Learning the alphabet and honing glueing skills

Learning the alphabet and honing glueing skills can be combined in just one fun activity.

Your child will not only learn the alphabet but also letter formation as he can trace his finger over the textured result.

Here’s 10 tips on how to get your child’s alphabet learning and glueing skills going.

1. Print each alphabet on an A4 size paper.   Ensure the size of the alphabet is large enough to glue materials on. Lots of free alphabet downloads are available on the internet.
Choose between print or cursive, whichever your child will eventually be using.

2. Collect a wide range of material.   Sometimes 5-10 minutes is all a 3 year old will take to enjoy an activity. That’s ok, but that’s also why having different textures to work with is important to stimulate interest, encourage longer participation and avoid boredom. Tissue paper, hard card, coloured felt, sequins and scrap cloth are just a few ideas. Separate all these in different little boxes and label for easy reference.

3. Pace yourself.   If your child is new to glueing, introduce only a few materials at a time. Offer perhaps 2-3 choices.  On special days you could bring out your whole arsenal of resources and see what she comes up with.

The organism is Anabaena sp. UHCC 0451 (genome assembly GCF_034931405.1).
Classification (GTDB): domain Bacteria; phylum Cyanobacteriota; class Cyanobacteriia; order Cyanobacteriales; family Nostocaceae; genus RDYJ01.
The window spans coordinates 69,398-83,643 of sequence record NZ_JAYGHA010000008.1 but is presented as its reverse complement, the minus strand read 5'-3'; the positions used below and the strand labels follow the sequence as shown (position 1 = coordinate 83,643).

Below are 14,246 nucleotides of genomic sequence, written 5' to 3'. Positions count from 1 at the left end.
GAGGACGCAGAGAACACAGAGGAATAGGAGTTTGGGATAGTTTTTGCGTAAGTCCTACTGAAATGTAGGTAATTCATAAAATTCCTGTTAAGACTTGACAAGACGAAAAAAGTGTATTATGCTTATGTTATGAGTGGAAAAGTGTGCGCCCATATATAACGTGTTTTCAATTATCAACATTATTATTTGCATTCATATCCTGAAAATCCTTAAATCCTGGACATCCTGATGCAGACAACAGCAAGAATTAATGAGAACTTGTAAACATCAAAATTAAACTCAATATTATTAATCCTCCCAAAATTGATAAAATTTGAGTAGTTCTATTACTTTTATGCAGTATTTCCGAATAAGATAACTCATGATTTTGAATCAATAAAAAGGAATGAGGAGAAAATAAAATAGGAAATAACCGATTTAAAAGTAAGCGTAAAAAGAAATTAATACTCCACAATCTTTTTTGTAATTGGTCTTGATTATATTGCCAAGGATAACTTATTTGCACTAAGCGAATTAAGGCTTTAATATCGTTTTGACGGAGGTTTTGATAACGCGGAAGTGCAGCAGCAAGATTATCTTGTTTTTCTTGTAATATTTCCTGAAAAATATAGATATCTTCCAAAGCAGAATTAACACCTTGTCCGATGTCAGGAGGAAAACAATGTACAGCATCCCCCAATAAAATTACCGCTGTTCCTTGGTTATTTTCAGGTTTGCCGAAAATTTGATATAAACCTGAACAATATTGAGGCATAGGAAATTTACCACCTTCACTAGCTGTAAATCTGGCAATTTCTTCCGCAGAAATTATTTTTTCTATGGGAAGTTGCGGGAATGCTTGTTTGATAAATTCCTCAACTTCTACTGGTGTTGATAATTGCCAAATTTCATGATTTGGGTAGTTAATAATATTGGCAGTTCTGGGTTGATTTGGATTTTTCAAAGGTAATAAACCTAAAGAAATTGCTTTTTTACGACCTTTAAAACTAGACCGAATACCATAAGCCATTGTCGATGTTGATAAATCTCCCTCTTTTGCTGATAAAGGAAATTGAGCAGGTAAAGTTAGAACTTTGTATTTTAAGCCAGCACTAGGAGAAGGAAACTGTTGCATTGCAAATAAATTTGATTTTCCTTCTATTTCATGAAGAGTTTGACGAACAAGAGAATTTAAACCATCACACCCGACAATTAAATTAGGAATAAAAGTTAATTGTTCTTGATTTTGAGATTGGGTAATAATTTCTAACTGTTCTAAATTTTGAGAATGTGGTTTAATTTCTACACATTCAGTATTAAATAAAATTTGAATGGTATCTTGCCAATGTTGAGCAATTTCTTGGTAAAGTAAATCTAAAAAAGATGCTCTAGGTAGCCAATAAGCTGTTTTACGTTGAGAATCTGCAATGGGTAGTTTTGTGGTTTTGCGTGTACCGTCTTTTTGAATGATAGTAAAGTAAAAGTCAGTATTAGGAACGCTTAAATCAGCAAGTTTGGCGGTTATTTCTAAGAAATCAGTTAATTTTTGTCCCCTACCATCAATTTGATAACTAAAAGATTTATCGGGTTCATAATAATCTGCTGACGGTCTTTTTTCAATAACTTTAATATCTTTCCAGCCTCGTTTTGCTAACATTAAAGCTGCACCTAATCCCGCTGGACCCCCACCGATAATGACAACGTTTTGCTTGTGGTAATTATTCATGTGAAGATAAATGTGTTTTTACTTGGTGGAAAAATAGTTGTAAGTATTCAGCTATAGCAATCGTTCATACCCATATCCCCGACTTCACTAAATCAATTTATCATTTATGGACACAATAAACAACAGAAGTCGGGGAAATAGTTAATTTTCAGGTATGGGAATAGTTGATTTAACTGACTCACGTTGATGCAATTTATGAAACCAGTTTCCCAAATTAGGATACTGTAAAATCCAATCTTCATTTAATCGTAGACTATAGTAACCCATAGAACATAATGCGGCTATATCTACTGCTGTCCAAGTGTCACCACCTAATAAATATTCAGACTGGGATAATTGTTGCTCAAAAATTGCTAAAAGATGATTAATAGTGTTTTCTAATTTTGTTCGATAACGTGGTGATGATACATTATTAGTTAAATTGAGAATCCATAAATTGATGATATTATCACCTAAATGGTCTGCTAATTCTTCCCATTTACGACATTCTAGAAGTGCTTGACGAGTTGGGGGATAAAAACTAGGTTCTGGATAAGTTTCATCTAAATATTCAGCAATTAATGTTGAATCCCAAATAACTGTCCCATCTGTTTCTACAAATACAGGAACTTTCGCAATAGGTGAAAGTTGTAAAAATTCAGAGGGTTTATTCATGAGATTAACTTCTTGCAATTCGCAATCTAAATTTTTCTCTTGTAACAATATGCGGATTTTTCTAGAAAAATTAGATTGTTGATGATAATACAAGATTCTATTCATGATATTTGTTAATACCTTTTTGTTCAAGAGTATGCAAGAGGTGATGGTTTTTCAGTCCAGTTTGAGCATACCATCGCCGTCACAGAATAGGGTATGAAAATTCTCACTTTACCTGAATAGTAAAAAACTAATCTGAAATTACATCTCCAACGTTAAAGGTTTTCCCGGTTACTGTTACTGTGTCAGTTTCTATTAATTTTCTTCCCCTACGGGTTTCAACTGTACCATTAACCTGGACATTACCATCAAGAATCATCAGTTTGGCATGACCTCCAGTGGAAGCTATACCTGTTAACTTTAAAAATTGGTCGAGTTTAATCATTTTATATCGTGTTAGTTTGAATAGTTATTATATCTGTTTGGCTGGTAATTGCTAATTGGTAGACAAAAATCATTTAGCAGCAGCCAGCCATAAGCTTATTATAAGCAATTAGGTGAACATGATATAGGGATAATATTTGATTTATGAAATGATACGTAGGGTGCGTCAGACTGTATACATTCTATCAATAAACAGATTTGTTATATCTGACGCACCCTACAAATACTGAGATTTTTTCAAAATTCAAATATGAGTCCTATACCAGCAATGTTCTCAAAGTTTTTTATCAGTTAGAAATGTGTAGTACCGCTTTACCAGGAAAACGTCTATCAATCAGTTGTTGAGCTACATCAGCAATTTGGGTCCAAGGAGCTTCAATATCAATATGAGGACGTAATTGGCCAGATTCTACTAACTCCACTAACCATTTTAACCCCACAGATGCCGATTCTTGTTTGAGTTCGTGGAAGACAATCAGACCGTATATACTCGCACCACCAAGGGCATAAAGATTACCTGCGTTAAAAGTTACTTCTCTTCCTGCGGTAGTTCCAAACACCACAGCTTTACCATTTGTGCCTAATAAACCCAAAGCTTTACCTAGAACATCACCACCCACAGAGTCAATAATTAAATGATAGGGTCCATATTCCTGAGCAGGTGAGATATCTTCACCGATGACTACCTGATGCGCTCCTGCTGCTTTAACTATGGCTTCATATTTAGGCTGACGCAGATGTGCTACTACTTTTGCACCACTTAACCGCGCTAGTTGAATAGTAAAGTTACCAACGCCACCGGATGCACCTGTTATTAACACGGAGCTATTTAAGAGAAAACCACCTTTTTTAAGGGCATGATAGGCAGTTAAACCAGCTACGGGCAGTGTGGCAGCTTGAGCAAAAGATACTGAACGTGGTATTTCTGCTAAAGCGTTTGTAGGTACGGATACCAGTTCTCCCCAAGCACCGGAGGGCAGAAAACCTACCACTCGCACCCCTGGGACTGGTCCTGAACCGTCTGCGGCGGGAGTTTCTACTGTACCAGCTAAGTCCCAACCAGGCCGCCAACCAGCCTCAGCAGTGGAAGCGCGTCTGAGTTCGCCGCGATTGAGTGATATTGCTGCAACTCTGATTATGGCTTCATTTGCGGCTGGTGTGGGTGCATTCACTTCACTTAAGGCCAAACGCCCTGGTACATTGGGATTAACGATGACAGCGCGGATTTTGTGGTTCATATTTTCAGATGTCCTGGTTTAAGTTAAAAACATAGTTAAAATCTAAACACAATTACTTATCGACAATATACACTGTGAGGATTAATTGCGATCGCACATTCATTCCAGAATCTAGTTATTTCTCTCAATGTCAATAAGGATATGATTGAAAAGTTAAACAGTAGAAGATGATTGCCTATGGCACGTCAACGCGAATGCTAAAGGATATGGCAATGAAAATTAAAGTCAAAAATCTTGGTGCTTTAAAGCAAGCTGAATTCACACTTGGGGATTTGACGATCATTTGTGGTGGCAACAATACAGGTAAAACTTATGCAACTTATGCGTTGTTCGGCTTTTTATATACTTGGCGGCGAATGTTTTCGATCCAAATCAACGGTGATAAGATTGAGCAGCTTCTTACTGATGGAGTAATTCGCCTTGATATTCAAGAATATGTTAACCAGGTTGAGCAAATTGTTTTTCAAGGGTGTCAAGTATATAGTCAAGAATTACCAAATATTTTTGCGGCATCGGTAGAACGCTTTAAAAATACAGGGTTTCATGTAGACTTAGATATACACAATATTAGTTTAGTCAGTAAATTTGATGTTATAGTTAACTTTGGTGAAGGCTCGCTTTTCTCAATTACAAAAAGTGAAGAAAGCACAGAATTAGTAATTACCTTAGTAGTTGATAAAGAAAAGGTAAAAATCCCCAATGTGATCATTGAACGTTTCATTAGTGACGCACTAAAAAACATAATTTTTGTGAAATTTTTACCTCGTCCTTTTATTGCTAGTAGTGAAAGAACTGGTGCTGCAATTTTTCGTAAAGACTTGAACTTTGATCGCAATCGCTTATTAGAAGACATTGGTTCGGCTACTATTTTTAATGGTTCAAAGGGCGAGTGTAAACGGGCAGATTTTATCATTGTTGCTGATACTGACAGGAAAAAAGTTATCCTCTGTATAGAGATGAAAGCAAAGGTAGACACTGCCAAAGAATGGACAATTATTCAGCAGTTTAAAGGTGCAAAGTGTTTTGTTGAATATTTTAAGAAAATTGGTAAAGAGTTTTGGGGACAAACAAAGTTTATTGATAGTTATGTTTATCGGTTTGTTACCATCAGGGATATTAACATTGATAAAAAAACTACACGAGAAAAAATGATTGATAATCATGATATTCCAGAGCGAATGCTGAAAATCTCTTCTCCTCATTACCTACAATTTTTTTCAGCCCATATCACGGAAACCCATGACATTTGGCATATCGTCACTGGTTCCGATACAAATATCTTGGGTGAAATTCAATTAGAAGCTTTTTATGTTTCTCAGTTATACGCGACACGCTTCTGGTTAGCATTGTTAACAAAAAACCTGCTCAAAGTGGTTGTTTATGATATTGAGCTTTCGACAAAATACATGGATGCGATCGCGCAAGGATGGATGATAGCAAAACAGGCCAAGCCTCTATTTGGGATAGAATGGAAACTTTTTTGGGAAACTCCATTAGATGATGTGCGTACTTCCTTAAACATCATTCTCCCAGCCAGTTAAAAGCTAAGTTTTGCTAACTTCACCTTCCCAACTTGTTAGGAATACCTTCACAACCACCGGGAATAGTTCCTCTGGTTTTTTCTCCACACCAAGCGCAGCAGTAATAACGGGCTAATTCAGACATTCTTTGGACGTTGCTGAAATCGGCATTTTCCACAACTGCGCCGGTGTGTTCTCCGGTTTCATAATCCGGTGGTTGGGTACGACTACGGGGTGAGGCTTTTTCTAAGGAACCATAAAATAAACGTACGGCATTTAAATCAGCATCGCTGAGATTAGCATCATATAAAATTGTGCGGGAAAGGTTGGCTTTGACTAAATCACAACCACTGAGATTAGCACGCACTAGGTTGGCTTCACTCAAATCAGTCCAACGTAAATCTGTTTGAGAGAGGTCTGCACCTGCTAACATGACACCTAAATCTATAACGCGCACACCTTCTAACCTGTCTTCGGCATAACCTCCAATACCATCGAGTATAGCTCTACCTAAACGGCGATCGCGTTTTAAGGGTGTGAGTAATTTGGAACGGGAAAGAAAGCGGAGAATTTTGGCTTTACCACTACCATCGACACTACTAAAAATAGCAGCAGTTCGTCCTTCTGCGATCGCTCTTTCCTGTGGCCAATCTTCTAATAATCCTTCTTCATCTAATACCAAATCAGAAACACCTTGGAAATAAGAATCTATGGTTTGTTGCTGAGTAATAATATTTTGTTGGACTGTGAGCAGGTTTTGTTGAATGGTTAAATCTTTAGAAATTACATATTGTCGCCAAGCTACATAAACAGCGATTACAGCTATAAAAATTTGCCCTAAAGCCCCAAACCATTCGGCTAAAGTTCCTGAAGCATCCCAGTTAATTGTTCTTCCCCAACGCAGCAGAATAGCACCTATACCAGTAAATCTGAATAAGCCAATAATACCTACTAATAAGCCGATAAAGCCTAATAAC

4. Don’t glue everyday.   Eventually your child may get tired of glueing so use stickers instead. Choose small stickers and again, offer a variety to make it interesting.

5. Be prepared.   Make glue tubes or glue sticks available and UHU for hardy material. Have a damp cloth handy for clean ups midway. Don’t always jump in to wipe your child’s hands though. This would interfere with the fun and discourage your child from getting used to the messiness that is a natural part of crafting.

If your child’s work table is made of wood, it helps to line it with a plastic cover to avoid glue spoiling it. We like IKEA’s table protector.

6. Introduce the alphabet.   If you are teaching your child phonics, introduce the sound of the alphabet first rather than its letter name (as in “SSSS” rather than “Ess”). We are using Jolly Phonics at home, so I start by telling a story and emphasising a few words with the letter sound.

Jolly Phonics: Finger Phonics Book 1
Jolly Phonics: Finger Phonics Book 1

Then I show a flashcard of the letter, pronounce the sound clearly and ask the child to follow suit.

Jolly Phonics flashcards (cursive)
Jolly Phonics flashcards (cursive)

Finally I bring out the alphabet print out and we start glueing.

7. Encourage independence.   If your child is new to glueing, start by demonstrating what needs to be done. Show how squeezing the glue tube too hard will make a gluey mess. Show how to angle the sticky part of the material downwards and place it on the intended space. Then sit back and let him take over, stepping in to help only if really necessary. (This is such great fun for 3 year olds. Actually even my 2 year old Piglet loves this.)